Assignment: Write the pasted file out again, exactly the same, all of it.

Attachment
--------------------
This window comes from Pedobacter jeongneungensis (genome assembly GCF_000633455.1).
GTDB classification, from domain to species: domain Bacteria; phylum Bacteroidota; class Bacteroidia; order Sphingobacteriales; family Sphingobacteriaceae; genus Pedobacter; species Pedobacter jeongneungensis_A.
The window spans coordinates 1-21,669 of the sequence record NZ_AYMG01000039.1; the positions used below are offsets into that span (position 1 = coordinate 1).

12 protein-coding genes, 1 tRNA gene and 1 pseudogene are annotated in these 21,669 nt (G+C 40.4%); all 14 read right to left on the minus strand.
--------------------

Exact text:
This window comes from Pedobacter jeongneungensis (genome assembly GCF_000633455.1).
GTDB classification, from domain to species: domain Bacteria; phylum Bacteroidota; class Bacteroidia; order Sphingobacteriales; family Sphingobacteriaceae; genus Pedobacter; species Pedobacter jeongneungensis_A.
The window spans coordinates 1-21,669 of the sequence record NZ_AYMG01000039.1; the positions used below are offsets into that span (position 1 = coordinate 1).

12 protein-coding genes, 1 tRNA gene and 1 pseudogene are annotated in these 21,669 nt (G+C 40.4%); all 14 read right to left on the minus strand.